January 10, 2006
CHESTNUT HILL -- Boston College coach Al Skinner, not known for employing a deep bench in his days at BC, is more than happy with the nine-man rotation the Eagles now employ, after the returns of Akida McLain and Sean Williams.
"I prefer nine," Skinner said recently. "It gives you more flexibility. You don't have to focus in on any one individual and make sure they're going to have a great night for you. It creates better unity within your team. It makes for great team character."
When BC lost to Michigan State at Madison Square Garden on Dec. 6, Skinner used only seven players. Freshman guards Tyrese Rice and Marquez Haynes were the only players used off the bench. At the end of the game, the Eagles looked tired, and it wasn't mere coincidence that they suffered their first loss of the year.
At the time, McLain was serving what turned out to be a seven-game suspension for passing phony $20 bills in his native Pittsburgh area back in May. Williams wasn't even on campus, instead taking classes at Houston in his home state while his legal situation after a May marijuana arrest was sorted out.
When all of this started, the general feeling was that, when the two sophomores returned, BC would go with eight, with fellow sophomore John Oates, who had been starting at center with Williams out, virtually dropping off the depth chart.
But a funny thing happened with Oates while Williams was gone. (Williams returned on Dec. 22.) Oates gave Skinner some quality minutes. So the plan in mid-January was still to have Oates starting, with Williams coming off the bench, thus creating the nine-man rotation.
With 12 on the roster, the only scholarship player not getting serious time was freshman forward Evan Neisler. The other two players are walk-on guards Ted Dunlap and Tyler Neville.
Skinner seems sure the deeper bench will have the Eagles better prepared for both the long haul of BC's first season in the ACC and the postseason. Don't forget, BC has never gone to the Sweet 16 under Skinner.
As far as the flexibility the coach was talking about, the two players who came back from suspension are both long and lean. McLain is 6-8. Williams, who set the school record for blocked shots as a freshman, is 6-9.
Both players will allow Skinner to do some of the pressing he loves to do when the roster is right. The roster appears to be right, and BC showed flashes of what it is likely to do the rest of the way when it hammered Massachusetts in the first game of the new year.
In his first six games back, McLain averaged 9.0 points and 4.3 rebounds in about 17 minutes per game. He even exploded for a 17-10 effort in 18 minutes at Duquesne. Williams, looking rusty at the start, had eight blocks while averaging 12 minutes through four games.
"We're a work in progress," was a mantra Skinner used throughout the early going. He noted that the team that lost to Maryland (minus Williams and McLain) in the school's ACC opener back on Dec. 6 is not the same team that will go the rest of the way.
"That's for sure," the coach said, clearly feeling more comfortable with the group he now has, a much deeper bunch than he's been used to at BC. "Obviously, Akida and Sean are going to help."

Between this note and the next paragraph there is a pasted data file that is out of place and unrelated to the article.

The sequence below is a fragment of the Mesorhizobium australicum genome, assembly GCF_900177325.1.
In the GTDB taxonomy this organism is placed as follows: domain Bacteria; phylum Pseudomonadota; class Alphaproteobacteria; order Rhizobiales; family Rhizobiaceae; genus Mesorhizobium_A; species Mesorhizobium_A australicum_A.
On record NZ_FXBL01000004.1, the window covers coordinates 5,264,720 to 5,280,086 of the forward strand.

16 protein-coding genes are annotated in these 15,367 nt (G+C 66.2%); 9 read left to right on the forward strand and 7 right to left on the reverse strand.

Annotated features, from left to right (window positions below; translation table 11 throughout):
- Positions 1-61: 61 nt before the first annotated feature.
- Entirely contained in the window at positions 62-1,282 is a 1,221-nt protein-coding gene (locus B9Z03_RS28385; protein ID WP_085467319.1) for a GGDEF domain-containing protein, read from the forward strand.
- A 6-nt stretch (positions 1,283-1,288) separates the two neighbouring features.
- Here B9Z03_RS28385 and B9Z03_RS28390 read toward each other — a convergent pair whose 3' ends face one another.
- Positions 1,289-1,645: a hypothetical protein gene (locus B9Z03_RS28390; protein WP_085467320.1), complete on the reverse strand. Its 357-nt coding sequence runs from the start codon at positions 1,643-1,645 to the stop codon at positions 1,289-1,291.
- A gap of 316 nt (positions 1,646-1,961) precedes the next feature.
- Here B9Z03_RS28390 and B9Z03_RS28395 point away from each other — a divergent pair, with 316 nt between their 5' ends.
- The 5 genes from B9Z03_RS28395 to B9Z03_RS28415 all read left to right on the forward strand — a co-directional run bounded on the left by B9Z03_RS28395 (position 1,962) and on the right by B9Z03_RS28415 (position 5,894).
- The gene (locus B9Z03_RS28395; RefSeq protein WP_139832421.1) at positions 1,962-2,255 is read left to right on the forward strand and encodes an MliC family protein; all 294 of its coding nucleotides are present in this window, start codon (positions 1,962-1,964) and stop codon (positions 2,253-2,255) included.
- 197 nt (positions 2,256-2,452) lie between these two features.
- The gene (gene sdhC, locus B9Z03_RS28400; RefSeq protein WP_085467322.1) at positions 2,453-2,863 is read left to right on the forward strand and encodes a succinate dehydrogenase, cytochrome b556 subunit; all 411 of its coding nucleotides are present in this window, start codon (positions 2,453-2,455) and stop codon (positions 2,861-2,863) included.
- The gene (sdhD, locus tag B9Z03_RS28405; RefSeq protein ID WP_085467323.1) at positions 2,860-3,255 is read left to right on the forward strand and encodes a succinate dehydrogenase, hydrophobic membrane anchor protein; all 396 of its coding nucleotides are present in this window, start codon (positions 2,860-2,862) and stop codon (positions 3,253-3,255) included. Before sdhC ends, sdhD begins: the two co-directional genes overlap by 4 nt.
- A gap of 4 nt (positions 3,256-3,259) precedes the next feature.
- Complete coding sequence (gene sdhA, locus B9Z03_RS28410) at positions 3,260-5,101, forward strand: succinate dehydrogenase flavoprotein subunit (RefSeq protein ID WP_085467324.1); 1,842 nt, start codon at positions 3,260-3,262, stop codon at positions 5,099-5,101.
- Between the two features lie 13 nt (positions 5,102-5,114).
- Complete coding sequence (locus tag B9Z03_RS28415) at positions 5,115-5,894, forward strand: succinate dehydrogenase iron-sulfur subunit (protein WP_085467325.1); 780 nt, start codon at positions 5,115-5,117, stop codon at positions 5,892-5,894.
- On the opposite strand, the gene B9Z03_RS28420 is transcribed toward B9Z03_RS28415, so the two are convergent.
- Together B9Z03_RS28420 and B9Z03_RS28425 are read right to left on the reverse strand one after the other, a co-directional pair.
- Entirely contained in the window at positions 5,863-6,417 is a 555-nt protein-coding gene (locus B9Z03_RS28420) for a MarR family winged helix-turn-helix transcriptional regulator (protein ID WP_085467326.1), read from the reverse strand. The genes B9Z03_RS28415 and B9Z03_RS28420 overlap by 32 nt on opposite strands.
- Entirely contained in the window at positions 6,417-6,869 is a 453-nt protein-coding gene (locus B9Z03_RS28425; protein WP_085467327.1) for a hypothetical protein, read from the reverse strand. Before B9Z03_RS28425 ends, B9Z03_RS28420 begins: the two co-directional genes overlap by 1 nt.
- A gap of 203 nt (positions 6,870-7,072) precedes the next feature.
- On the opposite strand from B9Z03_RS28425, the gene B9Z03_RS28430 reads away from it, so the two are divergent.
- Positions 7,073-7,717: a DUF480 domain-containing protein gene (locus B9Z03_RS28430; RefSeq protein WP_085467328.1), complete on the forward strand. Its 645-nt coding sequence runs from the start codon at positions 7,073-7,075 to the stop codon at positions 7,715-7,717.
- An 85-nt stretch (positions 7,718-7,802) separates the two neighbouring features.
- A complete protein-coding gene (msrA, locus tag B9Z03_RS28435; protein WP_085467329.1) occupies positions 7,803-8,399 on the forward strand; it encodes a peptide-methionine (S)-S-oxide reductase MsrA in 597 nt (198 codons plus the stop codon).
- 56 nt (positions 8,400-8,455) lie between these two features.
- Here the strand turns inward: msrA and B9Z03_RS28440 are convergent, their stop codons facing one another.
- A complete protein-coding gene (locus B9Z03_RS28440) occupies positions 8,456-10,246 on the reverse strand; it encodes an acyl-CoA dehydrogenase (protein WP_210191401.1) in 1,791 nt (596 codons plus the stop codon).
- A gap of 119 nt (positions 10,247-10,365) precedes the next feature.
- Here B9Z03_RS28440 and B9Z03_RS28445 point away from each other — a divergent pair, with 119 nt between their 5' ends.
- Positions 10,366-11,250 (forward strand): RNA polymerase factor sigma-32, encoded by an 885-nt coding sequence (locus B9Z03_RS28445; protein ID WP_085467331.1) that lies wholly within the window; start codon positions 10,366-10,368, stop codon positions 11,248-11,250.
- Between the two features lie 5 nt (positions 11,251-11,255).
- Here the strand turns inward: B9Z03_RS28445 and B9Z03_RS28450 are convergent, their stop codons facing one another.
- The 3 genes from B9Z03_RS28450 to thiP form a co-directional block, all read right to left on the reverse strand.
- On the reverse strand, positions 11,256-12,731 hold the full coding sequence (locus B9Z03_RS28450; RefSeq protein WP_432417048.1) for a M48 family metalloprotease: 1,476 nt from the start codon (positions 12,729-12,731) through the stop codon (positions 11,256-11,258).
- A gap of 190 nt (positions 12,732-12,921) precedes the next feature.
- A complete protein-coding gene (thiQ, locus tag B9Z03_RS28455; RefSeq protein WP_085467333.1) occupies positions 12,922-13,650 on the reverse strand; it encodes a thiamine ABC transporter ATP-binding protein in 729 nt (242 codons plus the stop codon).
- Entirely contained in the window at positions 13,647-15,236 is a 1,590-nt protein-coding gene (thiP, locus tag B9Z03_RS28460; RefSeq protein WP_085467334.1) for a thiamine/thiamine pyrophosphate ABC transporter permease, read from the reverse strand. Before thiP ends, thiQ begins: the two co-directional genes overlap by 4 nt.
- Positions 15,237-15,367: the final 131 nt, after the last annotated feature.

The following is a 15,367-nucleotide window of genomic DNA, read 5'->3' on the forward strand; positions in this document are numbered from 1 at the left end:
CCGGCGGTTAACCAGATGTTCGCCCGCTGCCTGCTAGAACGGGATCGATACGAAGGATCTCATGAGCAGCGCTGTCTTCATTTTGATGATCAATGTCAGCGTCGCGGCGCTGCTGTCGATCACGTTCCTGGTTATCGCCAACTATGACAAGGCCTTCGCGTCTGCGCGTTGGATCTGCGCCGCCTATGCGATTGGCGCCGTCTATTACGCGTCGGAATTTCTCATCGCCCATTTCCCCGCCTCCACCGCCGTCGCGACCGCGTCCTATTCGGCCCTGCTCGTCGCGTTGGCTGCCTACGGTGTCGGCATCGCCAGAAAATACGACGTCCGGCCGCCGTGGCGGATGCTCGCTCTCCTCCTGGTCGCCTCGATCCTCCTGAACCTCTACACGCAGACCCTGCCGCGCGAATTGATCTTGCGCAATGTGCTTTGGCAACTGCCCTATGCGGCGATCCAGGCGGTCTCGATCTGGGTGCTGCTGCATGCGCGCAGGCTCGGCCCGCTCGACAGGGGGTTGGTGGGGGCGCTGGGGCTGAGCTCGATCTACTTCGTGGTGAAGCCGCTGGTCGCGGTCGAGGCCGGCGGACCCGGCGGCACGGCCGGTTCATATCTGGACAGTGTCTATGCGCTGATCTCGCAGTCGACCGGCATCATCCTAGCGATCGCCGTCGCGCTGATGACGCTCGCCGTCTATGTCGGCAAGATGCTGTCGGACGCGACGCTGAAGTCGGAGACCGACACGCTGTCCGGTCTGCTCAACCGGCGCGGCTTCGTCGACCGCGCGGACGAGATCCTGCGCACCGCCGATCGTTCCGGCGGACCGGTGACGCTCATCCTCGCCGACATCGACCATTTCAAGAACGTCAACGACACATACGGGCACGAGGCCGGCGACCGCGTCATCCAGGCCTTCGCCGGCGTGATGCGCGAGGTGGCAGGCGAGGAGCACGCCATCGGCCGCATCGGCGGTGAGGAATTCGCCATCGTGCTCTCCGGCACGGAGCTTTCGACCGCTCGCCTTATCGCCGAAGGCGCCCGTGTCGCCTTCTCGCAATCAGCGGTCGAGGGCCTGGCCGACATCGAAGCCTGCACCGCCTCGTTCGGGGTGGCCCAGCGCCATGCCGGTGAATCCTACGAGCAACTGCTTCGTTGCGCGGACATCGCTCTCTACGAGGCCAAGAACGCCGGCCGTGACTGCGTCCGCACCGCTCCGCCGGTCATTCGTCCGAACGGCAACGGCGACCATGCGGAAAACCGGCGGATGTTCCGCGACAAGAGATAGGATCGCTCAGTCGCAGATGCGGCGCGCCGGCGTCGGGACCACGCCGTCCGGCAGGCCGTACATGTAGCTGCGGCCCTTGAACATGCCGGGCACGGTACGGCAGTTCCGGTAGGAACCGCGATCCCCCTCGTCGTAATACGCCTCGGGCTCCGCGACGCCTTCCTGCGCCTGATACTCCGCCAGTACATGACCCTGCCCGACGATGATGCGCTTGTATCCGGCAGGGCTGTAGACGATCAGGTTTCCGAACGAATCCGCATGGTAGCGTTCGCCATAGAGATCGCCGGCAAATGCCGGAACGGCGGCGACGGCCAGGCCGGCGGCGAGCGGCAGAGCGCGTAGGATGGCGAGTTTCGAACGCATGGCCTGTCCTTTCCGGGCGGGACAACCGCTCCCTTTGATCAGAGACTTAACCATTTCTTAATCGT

STRONG ROAD TEAM 0-2 IN ACC
Before his team (then ranked No. 11) faced Georgia Tech in Atlanta, Skinner said, "If you expect to have any success in your league, you've got to win a few games on the road. That's always a challenge."
Well, the Eagles, again missing too many free throws and showing poor judgment on key possessions, lost to the Yellow Jackets, then N.C. State to fall to 0-3 in the program's brief ACC career.
The 60-58 loss to Georgia Tech, which saw BC blow an eight-point, first-half lead by going the final 9:07 of the half without a field goal, snapped a five-game winning streak that started after the Eagles lost at Maryland in their ACC debut. BC made only five of 15 attempts from the foul line in that game, and just 10 of 19 against the Jackets.
So, a team that was 16-8 on the road in league play in its last three years in the Big East suddenly was 0-2 away from home in the new league. Now the Eagles will have to wait until Jan. 21 -- at Miami -- for another shot at their first ACC road victory.
Preseason All-American forward Craig Smith was rock-solid for BC down the stretch in Atlanta, scoring the final 10 points (no one else scored over the last 6:37) to finish with 26. That topped his previous season high of 23 points, and both of those efforts had come in the two ACC games.
But while Smith was impossible to stop, two key possessions before his closing run helped turn the game around. On those, guards Louis Hinnant and Tyrese Rice fired up long-range shots, rather than trying to get the ball inside to Smith or forward Jared Dudley, who combined for 40 of BC's 58 points in the game.
As far as the nine-man rotation goes, it was still clear that Williams wasn't quite in the basketball shape he needs to be, meaning that the substitution patterns still need some work.
"I think we all recognize that we're going to be better three weeks from now than we are today, and that's good," Skinner said. "I mean, you want to continue to build and get better as the season goes along. It's going to help us with the depth that we've had so many guys (who) don't have to play as many minutes. But more important, guys don't have to play out of position, and we keep them comfortable."
While the Eagles had out-rebounded their opponents in seven of their previous eight games and nine of the 13 played before Georgia Tech, the Jackets basically wiped the floor with BC on the boards. Tech out-rebounded the visitors 31-20 overall and grabbed 14 on the offensive end, two more than the Eagles had defensively.